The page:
BusinessWeek ran an essay from a woman who was laid off just before Christmas last year where she takes an attitude different than what you see most of the time:
“This layoff may be one of the best things that has ever happened to me…It saved me a fortune on child care and the kids will forever remember it as the year we spent three days building the best gingerbread house ever….John, while severance would have been really nice, the gift that you gave me was an abundance of quiet, contemplative time to decide what to do with my life. Not a career, not my time, but my life. I hired a career coach (a tax-deductible job search expense, I thought to myself). I started a workout routine, and I wrote my day-to-day experiences down for myself as a way to order my thoughts…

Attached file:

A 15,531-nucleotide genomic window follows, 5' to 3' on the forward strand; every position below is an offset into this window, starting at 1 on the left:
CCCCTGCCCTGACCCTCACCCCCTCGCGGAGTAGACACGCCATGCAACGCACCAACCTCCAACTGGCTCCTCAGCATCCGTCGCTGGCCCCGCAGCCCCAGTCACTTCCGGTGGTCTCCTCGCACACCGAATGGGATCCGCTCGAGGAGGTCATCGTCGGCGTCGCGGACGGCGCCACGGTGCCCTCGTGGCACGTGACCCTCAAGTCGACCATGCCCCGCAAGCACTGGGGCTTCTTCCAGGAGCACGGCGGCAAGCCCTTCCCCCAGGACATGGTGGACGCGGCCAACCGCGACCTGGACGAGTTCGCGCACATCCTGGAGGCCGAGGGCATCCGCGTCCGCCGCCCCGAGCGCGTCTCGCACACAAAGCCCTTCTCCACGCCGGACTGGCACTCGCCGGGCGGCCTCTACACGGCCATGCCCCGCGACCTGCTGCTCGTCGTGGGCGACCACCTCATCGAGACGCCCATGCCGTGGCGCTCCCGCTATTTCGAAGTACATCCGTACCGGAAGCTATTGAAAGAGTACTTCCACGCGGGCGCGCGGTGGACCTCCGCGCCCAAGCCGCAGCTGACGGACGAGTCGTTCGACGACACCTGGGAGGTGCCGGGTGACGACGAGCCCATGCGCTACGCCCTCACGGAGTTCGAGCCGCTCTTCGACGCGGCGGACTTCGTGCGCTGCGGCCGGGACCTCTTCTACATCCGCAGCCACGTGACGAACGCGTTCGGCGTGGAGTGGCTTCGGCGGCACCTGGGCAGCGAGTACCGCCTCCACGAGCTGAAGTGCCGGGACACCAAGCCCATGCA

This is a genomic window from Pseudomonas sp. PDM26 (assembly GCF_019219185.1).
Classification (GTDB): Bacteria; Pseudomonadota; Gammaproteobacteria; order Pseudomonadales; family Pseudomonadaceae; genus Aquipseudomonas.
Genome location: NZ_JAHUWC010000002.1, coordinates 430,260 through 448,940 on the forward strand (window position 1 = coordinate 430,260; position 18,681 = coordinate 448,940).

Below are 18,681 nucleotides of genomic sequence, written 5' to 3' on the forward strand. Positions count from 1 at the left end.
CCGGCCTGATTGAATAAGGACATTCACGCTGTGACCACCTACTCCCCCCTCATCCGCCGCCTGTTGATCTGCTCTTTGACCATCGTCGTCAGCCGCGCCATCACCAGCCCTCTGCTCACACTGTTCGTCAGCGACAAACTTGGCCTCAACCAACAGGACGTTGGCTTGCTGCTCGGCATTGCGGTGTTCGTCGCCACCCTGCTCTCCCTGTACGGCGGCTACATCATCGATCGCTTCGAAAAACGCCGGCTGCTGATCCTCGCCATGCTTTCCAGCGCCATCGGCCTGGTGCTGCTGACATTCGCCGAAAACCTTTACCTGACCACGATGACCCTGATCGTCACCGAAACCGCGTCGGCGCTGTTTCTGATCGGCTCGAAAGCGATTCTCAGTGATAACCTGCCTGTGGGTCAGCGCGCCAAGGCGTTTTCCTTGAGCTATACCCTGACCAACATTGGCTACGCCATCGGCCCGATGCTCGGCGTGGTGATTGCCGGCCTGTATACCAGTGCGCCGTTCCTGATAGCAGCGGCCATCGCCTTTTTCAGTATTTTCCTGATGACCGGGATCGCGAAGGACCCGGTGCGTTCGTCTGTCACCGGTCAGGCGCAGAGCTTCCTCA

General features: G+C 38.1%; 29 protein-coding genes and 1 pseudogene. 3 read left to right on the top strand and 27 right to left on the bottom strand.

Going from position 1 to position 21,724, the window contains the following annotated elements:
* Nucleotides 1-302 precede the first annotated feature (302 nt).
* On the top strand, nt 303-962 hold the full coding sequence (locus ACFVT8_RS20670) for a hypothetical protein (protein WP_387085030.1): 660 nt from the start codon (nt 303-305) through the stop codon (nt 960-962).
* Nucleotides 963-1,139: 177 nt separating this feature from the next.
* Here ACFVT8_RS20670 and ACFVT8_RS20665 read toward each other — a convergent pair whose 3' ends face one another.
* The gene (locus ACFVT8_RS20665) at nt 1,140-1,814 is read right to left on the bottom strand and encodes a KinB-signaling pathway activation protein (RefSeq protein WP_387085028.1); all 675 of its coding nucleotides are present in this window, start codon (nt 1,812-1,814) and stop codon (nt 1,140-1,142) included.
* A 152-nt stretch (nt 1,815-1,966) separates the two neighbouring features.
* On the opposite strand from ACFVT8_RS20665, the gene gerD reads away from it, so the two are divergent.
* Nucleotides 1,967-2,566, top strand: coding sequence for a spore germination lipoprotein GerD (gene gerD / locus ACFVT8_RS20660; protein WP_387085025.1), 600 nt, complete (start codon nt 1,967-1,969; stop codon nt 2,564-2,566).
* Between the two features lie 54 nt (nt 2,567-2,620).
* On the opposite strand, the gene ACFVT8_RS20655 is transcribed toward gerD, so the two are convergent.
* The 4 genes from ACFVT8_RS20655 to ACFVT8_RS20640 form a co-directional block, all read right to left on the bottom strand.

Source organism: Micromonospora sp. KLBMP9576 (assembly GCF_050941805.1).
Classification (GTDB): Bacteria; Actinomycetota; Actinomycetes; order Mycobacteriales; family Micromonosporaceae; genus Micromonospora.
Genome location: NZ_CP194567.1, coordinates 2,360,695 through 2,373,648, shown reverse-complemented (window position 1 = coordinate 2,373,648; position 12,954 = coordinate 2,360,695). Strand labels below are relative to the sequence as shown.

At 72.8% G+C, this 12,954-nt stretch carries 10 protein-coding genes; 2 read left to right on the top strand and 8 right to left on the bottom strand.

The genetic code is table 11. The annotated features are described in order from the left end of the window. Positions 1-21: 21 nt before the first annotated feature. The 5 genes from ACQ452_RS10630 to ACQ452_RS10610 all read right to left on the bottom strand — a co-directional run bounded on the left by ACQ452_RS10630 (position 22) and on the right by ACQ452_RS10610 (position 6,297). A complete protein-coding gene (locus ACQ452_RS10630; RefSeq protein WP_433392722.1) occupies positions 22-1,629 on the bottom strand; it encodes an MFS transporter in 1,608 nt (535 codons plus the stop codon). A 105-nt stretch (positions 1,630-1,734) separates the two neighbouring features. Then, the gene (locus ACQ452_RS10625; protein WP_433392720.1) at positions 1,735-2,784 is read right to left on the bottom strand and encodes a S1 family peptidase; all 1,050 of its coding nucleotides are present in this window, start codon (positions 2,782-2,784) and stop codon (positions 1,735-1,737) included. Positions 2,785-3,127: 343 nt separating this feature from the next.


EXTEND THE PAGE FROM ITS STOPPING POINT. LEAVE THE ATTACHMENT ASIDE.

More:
“We cook food that looks like the way it naturally grew. I have more peace of mind than I can ever remember. I’m reading books for fun; I’m indulging in hobbies and spending time with friends and family. I’ve reconnected with old friends and I volunteer with causes that are important to me.
This is the most rewarding period of my life, ever.”
Granted, writer Jessica Ward (who has since launched her own freelance writing business in Seattle) had a husband in the workforce and presumably a cash cushion to let her take this time. For people without those luxuries, unemployment is terrifying. But that doesn’t diminish the value of what Ward did: stop and think about what she really wanted to do.